M. Stephen Doherty

M. Stephen Doherty
The editor of Plein Air magazine at work

Friday, February 12, 2010

Drawings by Old Masters: Lasting Influences

Joseph with Jacob and His Brothers (fragment of modello fr the tapestry Joseph Recounting his Dream of the Sun, Moon, and Stars), by Agnolo Bronzino, ca. 1546-48, black chalk, traces of squaring in black chalk on off-white paper glued onto secondary paper support, 17 1/4 x 13 1/16. Collection the Ashmolean Museum, Oxford, England. [Note the way Bronzino adapted his drawing of the figure in the lower right corner from Michelangelo's drawings]

Study of Male Nude, by Michelangelo, ca. 1504, black chalk highlighted with white gouache, 10 5/8 x 7 3/4. Collection the Graphische Sammlung Albertina, Vienna, Austria.

Copy of Michelangelo's The Bathers in the Battle of Cascina, by Aristolie da Sangallo, ca. 1542, oil on wood, 30 1/8 x 51 1/4. Collection of the Earl of Leicester, Holkham Hall, Norfolk, England.

Eroded Riverbank with Trees and Exposed Roots, by Annibale Carracci, ca. 1590-92, pen and brown ink, 15 7/8 x 11 1/16. Collection the Morgan Library & Museum, New York, New York. [This rare study of nature from life was created by an artist who, with his his brother and cousin, founded the Accademia degli Incamminati school of art in Rome].

Two exhibitions of Old Master drawings that are currently on view in New York explore several interesting issues, including the influences of two of the most important figures in the history of art, Raphael and Michelangelo, and the changing opinions about their art. The Morgan Library & Museum is showing drawings in Rome After Raphael (through May 9, 2010), and The Metropolitan Museum of Art is displaying The Drawings of Bronzino. The Morgan show "takes Raphael as its starting point and ends with the dawn of a new era, as seen in the innovations of Annibale Caracci;" while The Met's exhibition (through April 18, 2010) presents "nearly all the known drawing by, or attributed to, this leading Italian Mannerist artist."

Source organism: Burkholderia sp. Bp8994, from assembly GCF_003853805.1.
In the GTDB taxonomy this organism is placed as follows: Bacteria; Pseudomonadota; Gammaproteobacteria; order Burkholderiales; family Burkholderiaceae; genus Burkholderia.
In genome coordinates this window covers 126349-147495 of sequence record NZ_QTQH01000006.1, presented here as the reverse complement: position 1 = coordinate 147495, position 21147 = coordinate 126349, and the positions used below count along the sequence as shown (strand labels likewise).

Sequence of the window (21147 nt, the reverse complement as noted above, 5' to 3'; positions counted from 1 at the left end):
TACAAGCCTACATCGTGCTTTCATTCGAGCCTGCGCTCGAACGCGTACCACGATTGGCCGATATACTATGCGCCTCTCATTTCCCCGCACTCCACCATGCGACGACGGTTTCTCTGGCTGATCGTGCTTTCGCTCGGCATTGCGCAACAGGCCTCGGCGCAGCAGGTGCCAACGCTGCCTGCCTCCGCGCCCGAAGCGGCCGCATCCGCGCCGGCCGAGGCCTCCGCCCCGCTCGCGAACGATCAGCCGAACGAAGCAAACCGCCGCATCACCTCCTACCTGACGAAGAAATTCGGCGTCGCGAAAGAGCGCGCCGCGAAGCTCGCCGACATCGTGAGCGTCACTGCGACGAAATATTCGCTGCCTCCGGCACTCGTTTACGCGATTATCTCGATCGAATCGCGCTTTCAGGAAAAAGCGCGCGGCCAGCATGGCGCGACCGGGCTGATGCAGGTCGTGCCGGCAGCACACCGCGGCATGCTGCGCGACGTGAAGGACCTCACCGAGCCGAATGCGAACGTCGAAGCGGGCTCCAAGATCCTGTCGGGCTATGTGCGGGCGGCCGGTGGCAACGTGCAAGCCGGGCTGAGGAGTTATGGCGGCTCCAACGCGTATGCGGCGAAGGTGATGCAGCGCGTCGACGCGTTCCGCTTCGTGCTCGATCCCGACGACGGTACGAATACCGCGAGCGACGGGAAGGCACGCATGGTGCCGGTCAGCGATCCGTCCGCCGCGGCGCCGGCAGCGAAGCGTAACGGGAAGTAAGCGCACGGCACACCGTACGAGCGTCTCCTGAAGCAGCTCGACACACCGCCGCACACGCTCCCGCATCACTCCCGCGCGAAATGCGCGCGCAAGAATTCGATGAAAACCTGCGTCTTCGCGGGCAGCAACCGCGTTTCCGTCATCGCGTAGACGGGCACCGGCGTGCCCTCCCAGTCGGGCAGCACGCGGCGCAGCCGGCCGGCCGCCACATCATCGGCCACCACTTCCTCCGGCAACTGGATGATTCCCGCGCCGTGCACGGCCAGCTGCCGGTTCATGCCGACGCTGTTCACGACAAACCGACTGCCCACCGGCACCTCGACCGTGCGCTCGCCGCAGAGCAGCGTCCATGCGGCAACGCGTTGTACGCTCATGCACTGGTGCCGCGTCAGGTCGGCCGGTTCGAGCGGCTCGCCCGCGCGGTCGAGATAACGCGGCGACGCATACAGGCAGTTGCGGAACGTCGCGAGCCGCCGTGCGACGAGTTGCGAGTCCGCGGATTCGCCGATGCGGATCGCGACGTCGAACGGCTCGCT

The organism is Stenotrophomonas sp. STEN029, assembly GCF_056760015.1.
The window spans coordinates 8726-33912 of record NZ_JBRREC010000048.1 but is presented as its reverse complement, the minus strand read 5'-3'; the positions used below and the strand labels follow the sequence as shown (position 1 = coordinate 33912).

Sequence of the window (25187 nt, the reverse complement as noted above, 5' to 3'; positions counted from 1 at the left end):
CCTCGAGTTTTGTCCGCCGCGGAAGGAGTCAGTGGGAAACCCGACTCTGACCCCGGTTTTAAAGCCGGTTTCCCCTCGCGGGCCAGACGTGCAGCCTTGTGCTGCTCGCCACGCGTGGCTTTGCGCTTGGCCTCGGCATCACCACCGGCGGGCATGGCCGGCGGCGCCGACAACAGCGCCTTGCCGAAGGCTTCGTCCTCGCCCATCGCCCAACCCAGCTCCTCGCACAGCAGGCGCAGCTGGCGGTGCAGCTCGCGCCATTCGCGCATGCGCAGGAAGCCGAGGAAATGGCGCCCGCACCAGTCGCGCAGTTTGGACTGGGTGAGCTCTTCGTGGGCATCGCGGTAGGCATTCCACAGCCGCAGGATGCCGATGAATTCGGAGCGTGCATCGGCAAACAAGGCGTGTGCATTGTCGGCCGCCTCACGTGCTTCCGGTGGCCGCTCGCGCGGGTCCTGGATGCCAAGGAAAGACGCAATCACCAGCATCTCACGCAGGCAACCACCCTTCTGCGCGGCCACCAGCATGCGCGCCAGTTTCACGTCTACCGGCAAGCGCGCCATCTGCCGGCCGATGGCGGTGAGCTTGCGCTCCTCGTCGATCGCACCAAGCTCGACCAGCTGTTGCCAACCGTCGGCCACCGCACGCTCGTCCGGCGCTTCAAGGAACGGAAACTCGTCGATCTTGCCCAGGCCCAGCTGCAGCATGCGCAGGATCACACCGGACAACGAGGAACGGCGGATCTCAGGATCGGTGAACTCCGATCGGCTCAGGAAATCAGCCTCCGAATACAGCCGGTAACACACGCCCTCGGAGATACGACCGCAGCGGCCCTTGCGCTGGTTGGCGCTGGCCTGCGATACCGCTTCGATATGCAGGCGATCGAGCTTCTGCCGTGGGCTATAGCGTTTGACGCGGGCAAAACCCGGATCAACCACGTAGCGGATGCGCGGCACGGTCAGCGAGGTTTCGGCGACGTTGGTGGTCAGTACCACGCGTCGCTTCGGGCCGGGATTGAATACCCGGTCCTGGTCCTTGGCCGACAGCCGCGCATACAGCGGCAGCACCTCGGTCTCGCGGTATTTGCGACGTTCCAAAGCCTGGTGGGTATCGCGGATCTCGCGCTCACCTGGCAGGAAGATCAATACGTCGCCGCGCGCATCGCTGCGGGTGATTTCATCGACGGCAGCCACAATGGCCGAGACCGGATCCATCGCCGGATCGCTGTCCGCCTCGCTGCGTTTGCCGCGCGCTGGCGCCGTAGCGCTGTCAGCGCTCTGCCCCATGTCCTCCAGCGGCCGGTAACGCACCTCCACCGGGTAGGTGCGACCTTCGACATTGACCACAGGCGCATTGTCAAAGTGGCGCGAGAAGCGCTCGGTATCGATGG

Even though Raphael lived a relatively short life (1483-1520), his elegant, sweet representations of biblical figures and monumental compositions had a profound influence on generations of painters; and while Michelangelo lived a long and productive life (1475-1564), his depictions of muscular, powerful figures changed the way artists presented the human form -- even into modern times.

While generations of artists found inspiration of the work of Raphael and Michelangelo, critics were not nearly as impressed with the way their influence played out. Bronzino's reputation seems to have suffered greatly from the changing opinions about figurative art based on the Renaissance example, and it wasn't until the 1960's that scholars developed a sincere appreciation of Bronzino's talents.

So what insights can we gain from reviewing the work in these two exhibitions? One is that there is great value in looking at the way Old Masters presented the human figure; composed paintings of figures within architectural spaces and in the landscape; and used drawings as a way of defining the images they would expand in paintings, tapestries, and frescoes. Another is that it is perfectly acceptable, prudent, and valuable to copy some of the poses and compositional schemes worked out by great artists like Raphael and Michelangelo. Finally, it is important to remember that critics will love something one day and hate it the next. Artists must lead and critics must follow, not the other way around, because artists search for a truth while critics deal with a reflection of that truth.

1 comment:

  1. I wish some critics and curators would read especially your last paragraph and take it to heart. There is a whole new breed of these folks who believe the concept behind the artist work is more important than what the work looks like. And from there it is a short step for the critic or curator to insert themselves into the creative process by declaring which are the "important" concepts artists should be focusing on.

    Fortunately, there's a whole lot of artists and collectors who don't take the critics so seriously.

    And yes, drawing shows like these rock. One can learn so much about painting by looking art artists' drawings.